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Laurie David Headshot

One Multinational Grocery Retailer Just Made a Moral Decision to Put Health Before Profits

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TESCO
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Something revolutionary happened last week and you probably didn't hear about it. Tesco, a multinational grocery retailer -- the second largest in the world -- made a moral decision to protect its customers that guaranteed it would lose money. A supermarket behemoth with over six thousand stores, Tesco made an across the board business decision to move all the candy from its checkout counters. Wow.

"We all know how easy it is to be tempted by sugary snacks at the checkout, and we want to help our customers lead healthier lives," said chief exec Philip Clarke. "We're doing this now because our customers have told us that removing sweets and chocolates from checkouts will help them make healthier choices."

While consumers have been lulled into something of a food fog, junk food and beverage companies have a very clear agenda. They're on a decades long mission to fill your every site line with addictive, sugary products because their market research shows that just seeing these items will trigger a response in your brain that will result in a impulse purchase. As Dr. David Kessler describes in the new film FED UP, these items "literally hijack your brain." More poignantly, twelve year-old Wesley from FED UP tells us, "you see it, you want it."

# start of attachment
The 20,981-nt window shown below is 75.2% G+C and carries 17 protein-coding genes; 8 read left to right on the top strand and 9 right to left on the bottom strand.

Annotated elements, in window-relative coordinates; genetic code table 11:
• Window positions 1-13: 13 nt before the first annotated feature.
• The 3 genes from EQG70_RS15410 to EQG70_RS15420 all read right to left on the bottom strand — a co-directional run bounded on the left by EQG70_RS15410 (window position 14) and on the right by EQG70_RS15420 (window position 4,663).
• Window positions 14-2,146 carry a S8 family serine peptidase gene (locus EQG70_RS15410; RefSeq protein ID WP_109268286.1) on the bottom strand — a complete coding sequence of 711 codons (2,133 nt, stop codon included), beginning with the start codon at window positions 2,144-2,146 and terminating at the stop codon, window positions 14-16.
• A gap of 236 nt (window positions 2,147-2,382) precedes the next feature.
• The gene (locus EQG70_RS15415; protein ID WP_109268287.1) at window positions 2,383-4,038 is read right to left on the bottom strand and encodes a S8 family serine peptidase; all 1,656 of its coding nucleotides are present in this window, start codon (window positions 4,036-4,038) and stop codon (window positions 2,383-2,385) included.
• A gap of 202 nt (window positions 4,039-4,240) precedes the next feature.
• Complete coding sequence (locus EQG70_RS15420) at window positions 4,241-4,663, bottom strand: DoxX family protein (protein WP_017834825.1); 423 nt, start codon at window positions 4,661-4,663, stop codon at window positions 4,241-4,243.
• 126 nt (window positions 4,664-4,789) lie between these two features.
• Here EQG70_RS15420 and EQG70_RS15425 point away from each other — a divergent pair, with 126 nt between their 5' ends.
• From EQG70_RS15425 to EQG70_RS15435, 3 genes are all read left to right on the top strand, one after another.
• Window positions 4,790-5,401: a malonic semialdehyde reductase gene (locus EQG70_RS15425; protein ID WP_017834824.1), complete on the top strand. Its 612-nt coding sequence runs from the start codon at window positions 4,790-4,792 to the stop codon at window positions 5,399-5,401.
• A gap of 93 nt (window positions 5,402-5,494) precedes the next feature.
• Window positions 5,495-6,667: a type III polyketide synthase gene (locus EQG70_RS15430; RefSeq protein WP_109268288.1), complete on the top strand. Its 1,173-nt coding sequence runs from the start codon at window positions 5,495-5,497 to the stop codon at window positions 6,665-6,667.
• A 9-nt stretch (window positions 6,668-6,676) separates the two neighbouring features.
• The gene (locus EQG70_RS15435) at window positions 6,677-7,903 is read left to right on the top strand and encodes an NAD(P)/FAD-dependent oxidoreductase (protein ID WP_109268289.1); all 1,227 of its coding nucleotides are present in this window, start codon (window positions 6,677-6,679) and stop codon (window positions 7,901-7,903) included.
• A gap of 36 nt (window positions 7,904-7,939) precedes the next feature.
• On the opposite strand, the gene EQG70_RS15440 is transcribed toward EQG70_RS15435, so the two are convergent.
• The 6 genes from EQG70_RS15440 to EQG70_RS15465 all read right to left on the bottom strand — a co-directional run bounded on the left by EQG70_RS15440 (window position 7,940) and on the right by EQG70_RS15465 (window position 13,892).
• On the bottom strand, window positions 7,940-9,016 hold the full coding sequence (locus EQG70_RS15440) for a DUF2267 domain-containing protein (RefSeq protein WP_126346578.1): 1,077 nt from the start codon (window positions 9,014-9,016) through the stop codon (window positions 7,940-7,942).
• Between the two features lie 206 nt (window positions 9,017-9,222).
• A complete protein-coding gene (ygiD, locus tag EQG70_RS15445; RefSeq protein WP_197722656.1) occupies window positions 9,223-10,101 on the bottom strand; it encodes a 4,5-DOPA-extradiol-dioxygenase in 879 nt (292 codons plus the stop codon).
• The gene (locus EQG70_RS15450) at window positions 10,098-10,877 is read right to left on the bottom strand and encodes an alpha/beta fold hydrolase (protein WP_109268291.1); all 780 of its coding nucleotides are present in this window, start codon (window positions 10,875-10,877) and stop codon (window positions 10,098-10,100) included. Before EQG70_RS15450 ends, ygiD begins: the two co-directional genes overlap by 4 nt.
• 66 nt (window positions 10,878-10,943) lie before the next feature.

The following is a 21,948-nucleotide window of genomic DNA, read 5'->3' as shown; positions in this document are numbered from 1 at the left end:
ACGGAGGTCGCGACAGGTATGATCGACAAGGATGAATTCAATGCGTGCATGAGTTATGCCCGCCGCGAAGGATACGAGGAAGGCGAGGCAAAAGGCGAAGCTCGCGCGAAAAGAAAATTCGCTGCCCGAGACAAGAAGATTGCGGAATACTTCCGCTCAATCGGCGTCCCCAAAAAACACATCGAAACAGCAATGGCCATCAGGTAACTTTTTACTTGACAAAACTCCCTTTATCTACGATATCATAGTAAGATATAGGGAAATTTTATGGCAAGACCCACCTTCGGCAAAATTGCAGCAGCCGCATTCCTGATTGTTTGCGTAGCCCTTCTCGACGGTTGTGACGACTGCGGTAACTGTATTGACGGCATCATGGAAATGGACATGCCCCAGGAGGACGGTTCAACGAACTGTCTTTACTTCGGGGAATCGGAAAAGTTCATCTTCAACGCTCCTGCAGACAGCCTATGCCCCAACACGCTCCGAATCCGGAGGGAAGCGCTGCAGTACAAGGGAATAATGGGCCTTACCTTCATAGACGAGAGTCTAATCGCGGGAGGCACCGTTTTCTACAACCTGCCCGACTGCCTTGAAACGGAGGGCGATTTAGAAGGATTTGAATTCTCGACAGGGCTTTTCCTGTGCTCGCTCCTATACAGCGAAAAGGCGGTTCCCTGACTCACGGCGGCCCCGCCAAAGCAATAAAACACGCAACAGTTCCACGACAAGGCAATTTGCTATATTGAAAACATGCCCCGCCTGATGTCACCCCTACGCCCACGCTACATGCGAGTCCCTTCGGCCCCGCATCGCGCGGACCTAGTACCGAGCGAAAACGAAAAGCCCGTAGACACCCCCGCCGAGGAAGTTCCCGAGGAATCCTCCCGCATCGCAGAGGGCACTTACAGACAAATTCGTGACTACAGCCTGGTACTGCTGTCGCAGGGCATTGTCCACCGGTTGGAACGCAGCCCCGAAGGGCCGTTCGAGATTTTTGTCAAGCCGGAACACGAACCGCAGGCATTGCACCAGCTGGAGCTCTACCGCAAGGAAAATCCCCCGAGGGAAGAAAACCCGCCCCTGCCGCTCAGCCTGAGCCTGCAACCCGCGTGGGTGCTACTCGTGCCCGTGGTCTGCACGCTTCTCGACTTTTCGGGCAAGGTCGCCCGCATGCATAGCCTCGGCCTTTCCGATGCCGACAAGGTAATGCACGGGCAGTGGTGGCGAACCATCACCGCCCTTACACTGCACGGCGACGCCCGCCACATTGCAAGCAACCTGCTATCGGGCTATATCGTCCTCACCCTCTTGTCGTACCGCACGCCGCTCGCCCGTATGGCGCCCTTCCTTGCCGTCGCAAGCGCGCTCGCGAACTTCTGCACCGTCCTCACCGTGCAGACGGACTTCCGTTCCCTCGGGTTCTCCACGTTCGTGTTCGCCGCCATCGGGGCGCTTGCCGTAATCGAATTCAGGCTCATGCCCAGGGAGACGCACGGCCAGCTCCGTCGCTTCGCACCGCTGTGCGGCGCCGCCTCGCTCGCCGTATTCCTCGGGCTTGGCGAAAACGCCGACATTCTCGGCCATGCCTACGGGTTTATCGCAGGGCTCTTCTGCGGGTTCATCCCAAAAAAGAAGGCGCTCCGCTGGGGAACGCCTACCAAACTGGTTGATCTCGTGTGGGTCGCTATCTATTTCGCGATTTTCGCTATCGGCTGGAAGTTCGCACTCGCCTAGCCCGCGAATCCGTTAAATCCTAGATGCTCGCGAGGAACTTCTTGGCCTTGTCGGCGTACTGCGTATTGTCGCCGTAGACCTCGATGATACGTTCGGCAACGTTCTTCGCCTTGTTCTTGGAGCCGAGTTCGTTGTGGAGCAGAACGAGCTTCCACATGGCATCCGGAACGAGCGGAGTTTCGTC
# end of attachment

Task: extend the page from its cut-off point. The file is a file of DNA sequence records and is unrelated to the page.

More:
The candy and junk food lining the register is making us sick, it's undermining the health of the entire country. Its rendering young adults unfit for military service, it's clogging our hospitals, it's infecting children with serious adult diseases.

Which brings us back to companies like Tesco and Canada's Indigo Books - both of which are changing their business models to protect the health of their customers. Heather Reisman, the owner of Indigo Books served as an executive producer on FED UP and after watching several cuts, she made an executive decision to remove all the confections from the cash registers of her 300 bookstores. Tesco and Indigo acknowledge a responsibility to their customer that goes beyond the one transaction. CVS, America's largest drugstore chain seemed to be thinking along these lines too when it announced it would stop selling cigarettes citing its commitment to public health. That plan was rightfully praised, but a stroll through any CVS will reveal the much larger health threat is the massive amount of candy, chips and soda prominently displayed down every aisle of its drugstores.

Not all calories are created equal and the calories at the cash register are some of the worst. Dr. David S. Ludwig, Professor of Pediatrics at the Harvard Medical School and a Professor of Nutrition at the Harvard School of Public Health published a report just two weeks ago in the peer respected journal, JAMA, making the strongest scientific argument yet for why all calories are not equal, which is the foundational argument of FED UP. Arguing that all calories are the same has become a mantra for food and beverage companies. Coke spent millions last year on TV commercials selling the idea: "A calorie is a calorie, so make some of yours a coke!" That was their heartfelt contribution to helping solve America's obesity epidemic.

As Tesco and Indigo Books lead the way, it's a bold challenge to all the CEOs of retail businesses everywhere that carry candy, chips and other junk at their cash register, to consider your responsibility to the customer, to children, and weigh your conscious against your quarterly profits. Don't be the last company to do the right thing. The world needs leadership in the fight against obesity, and your leadership can save lives.

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